- Avoid instituting change within the first month of your new job – and if you have the flexibility to wait longer, wait at least three months. There are two main reasons for this. First, change is what your employees most fear and for you to begin to institute change immediately, you confirm their worst fear and they will likely resist the changes, even if they are good ones. Second, how can you change for the better something you really don’t understand? You may have been told in an interview what needs to change, but if you have the liberty, take the first months on the job to learn how everything is done and to understand the rationale behind it. The real reason employees do what they do could be hard to articulate and may need to be experienced. Try working one or more shifts (or days) in the capacity of the position you think needs change. You can learn a lot about rationale by walking in someone else’s shoes.
- Expect the best out of your employees. Even if you feel their resentment, don’t acknowledge it. I recall once holding a staff meeting and having to dish out some hard pills to swallow. At the end of the meeting, I tried to make light of the situation and said something like, “Okay, I’m leaving now so you can talk bad about me.” Later, I learned that my parting remark had incited more discontent than any of the meeting’s agenda items. These conscientious employees were insulted by my assumption that they were nasty backbiters. Such a misunderstanding! If only I had left the meeting with this remark: “Thanks for your time and I know that you will all do your best to implement these practices, because I’ve come to expect only the best from you.”
- Last on this short list, but certainly not least, is to respect what you don’t know about your employees. When you come on the job as the new supervisor, you’ll be acutely aware that your employees have no idea how capable you are and you will look forward to them discovering it as time goes by. Well, guess what, they are highly capable too. If you’re supervising a 45-year-old, you’re in charge of a person who has lived more than twice the life you have. Don’t you think that person has accumulated some valuable knowledge and understanding in that other lifetime?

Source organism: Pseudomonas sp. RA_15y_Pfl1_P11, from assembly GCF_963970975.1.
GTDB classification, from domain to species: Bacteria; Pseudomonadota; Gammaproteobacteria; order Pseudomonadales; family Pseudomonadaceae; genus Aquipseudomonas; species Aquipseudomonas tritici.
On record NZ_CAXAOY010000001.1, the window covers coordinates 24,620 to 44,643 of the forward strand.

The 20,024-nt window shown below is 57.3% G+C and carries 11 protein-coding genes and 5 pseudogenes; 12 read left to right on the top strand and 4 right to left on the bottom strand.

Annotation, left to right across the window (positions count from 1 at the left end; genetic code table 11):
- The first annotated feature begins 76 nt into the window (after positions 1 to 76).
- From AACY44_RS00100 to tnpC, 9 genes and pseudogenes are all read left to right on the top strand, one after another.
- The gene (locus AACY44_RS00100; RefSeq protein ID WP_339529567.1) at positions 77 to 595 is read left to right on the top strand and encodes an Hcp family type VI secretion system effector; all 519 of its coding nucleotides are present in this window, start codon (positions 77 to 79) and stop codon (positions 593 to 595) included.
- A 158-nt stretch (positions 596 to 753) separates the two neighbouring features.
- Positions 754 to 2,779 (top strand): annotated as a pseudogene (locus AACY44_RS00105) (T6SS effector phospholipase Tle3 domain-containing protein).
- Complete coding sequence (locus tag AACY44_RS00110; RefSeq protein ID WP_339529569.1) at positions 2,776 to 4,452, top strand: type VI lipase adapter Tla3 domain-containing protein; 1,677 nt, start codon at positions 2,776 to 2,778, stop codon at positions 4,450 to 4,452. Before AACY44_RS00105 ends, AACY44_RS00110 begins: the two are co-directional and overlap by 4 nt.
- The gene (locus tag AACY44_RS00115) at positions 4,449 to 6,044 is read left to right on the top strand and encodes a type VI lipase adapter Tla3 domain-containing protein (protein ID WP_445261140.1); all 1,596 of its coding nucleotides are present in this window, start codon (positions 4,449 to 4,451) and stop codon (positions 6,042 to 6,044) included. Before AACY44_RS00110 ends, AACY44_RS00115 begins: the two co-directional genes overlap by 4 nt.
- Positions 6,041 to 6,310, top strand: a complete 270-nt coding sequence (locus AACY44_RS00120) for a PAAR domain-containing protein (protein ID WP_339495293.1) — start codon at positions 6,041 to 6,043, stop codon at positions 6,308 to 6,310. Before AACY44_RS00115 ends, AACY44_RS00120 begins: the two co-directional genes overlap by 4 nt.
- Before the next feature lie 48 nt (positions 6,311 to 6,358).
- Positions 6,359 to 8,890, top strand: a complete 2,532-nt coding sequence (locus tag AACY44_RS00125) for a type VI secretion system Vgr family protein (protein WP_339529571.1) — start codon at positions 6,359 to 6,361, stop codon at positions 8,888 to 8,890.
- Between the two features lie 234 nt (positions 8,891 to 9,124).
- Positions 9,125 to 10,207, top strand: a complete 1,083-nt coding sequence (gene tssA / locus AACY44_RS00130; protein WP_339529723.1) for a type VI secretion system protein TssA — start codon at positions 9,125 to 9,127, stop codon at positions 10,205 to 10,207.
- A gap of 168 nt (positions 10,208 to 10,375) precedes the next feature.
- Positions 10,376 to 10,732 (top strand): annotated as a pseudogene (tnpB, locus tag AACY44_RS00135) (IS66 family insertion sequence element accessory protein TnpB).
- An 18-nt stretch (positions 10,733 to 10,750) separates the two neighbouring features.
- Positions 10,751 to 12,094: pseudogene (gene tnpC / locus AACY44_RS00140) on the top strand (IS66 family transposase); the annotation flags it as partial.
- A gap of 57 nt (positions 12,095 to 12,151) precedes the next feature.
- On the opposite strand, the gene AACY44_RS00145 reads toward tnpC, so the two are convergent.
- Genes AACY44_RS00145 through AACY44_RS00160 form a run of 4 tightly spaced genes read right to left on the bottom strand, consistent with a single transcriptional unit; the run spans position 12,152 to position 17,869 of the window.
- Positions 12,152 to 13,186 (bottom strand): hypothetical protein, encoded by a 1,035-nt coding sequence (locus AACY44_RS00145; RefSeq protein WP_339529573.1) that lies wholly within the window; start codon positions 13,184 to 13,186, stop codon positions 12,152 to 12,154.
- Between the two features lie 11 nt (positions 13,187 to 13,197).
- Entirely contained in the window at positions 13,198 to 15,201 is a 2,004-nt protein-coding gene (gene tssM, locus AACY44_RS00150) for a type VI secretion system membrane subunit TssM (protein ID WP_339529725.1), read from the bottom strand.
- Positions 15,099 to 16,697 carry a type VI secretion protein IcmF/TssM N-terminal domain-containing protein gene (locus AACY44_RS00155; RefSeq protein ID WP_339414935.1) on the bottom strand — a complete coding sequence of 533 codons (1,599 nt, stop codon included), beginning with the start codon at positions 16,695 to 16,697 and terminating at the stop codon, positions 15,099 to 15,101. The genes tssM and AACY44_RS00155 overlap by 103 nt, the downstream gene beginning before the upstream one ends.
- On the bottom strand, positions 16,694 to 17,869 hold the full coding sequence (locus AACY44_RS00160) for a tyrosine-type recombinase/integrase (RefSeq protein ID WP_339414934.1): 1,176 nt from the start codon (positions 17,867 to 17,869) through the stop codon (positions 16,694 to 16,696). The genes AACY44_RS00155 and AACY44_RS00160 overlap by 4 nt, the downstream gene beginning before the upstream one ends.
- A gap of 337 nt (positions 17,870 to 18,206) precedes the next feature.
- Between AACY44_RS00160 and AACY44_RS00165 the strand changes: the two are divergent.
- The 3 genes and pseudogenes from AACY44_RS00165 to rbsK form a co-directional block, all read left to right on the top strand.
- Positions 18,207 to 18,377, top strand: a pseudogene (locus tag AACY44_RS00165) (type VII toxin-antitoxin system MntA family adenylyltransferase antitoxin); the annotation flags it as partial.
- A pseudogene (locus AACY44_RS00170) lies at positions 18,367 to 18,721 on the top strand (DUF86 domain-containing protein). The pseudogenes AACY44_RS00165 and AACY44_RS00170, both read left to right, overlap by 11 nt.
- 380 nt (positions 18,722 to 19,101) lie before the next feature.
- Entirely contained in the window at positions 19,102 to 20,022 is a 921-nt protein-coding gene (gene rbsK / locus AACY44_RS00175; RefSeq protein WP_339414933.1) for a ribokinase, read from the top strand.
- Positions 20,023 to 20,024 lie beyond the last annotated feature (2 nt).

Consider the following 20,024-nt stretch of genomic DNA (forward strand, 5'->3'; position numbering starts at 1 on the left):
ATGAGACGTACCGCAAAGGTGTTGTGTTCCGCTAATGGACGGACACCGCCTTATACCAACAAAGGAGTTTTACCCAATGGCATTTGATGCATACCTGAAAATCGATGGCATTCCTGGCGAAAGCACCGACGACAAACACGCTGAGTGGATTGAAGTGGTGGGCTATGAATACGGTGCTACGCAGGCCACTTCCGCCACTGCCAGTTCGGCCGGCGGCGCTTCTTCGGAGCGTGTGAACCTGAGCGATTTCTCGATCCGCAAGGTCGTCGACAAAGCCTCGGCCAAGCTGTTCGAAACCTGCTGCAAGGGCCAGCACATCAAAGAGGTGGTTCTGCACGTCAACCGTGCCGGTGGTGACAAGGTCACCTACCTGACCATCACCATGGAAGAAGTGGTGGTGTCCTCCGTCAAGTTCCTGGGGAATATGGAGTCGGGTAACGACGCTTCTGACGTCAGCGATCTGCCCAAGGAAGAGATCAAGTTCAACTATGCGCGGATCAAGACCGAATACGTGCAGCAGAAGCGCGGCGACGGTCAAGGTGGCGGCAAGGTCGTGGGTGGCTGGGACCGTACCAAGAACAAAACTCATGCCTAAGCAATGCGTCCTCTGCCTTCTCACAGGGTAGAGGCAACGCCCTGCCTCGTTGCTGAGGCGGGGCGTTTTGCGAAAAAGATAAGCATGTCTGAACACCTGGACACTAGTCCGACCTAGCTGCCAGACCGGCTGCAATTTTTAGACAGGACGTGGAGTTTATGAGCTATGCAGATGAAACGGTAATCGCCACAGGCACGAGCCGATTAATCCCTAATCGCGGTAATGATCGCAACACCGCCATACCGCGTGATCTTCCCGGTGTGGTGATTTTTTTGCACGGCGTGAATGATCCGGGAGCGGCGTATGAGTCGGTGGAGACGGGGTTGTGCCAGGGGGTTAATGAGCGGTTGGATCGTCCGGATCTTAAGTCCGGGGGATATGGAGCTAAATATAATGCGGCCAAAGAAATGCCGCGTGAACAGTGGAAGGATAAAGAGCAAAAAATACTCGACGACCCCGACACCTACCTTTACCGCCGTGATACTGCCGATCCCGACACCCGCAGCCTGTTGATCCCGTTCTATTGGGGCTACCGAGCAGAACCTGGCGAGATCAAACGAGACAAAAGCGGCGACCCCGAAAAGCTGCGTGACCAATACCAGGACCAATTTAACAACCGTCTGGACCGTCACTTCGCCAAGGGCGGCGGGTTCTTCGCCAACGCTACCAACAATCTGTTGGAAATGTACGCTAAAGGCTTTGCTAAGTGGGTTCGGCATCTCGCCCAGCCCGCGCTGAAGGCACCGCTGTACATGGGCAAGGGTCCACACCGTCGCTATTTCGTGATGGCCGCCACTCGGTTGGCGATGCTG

Just as we should in every interaction with friends, family and total strangers, we must take mutual respect to the workplace. Your respect of others will garner their respect for you.
People don’t respect you for your title or what you can do to them if they are insubordinate. If they care about their job, they have to revere the position, but they don’t have to respect the person in it. They can fully comply with all directives and still resent the heck out of you. The operation may run like clockwork, but you’ll be able to cut the hostility in the air with a knife.
Make the air easier to breathe with the only tool that really works to neutralize hostility, resentment and resistance to authority. Shower the people under you with respect. That doesn’t mean you need to bring donuts every morning. People can tell the difference between gifts and respect. Respect is a feeling and a knowledge that you relate to each other as people first and supervisor/employee second. It is the natural outcome of a relationship based in Christ’s love. And like any other relationship, it takes time to develop.
The Message puts it this way: “The mark of a good leader is loyal followers; leadership is nothing without a following” (Proverbs 20:28).
Hold this thought: My employees will respect me because I respect them.
Donna Lee Schillinger is editor of the recent anthology Purity’s Big Payoff/Premarital Sex is a Big Rip-off, winner of the 2012 Christian Small Publisher’s Book of the Year. In 2008 she founded On My Own Now Ministries to encourage faith, wise life choices and Christ-likeness in young adults. On My Own Now publishes the free, monthly online magazines, Single! Young Christian Woman and Genuine Motivation: Young Christian Man.